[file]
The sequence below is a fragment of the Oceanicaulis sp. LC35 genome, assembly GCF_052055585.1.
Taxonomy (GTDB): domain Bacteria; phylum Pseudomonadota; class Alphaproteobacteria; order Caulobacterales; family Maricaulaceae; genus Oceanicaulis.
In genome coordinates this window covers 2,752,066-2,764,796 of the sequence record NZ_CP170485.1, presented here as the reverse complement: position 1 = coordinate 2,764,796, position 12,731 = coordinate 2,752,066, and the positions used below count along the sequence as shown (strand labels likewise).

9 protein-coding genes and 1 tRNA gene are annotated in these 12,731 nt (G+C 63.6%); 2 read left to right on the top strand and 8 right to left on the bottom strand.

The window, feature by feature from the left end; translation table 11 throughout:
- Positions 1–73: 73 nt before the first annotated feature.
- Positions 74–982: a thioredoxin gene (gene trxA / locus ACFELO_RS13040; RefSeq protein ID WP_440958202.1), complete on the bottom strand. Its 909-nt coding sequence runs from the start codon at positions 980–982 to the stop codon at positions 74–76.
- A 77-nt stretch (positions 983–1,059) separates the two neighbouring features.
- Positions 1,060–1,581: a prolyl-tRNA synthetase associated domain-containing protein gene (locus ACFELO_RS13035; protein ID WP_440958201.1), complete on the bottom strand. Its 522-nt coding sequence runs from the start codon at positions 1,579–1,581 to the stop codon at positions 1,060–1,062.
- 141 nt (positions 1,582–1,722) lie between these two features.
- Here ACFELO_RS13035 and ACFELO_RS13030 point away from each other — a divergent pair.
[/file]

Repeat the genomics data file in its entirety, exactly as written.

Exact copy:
The sequence below is a fragment of the Oceanicaulis sp. LC35 genome, assembly GCF_052055585.1.
Taxonomy (GTDB): domain Bacteria; phylum Pseudomonadota; class Alphaproteobacteria; order Caulobacterales; family Maricaulaceae; genus Oceanicaulis.
In genome coordinates this window covers 2,752,066-2,764,796 of the sequence record NZ_CP170485.1, presented here as the reverse complement: position 1 = coordinate 2,764,796, position 12,731 = coordinate 2,752,066, and the positions used below count along the sequence as shown (strand labels likewise).

9 protein-coding genes and 1 tRNA gene are annotated in these 12,731 nt (G+C 63.6%); 2 read left to right on the top strand and 8 right to left on the bottom strand.

The window, feature by feature from the left end; translation table 11 throughout:
- Positions 1–73: 73 nt before the first annotated feature.
- Positions 74–982: a thioredoxin gene (gene trxA / locus ACFELO_RS13040; RefSeq protein ID WP_440958202.1), complete on the bottom strand. Its 909-nt coding sequence runs from the start codon at positions 980–982 to the stop codon at positions 74–76.
- A 77-nt stretch (positions 983–1,059) separates the two neighbouring features.
- Positions 1,060–1,581: a prolyl-tRNA synthetase associated domain-containing protein gene (locus ACFELO_RS13035; protein ID WP_440958201.1), complete on the bottom strand. Its 522-nt coding sequence runs from the start codon at positions 1,579–1,581 to the stop codon at positions 1,060–1,062.
- 141 nt (positions 1,582–1,722) lie between these two features.
- Here ACFELO_RS13035 and ACFELO_RS13030 point away from each other — a divergent pair.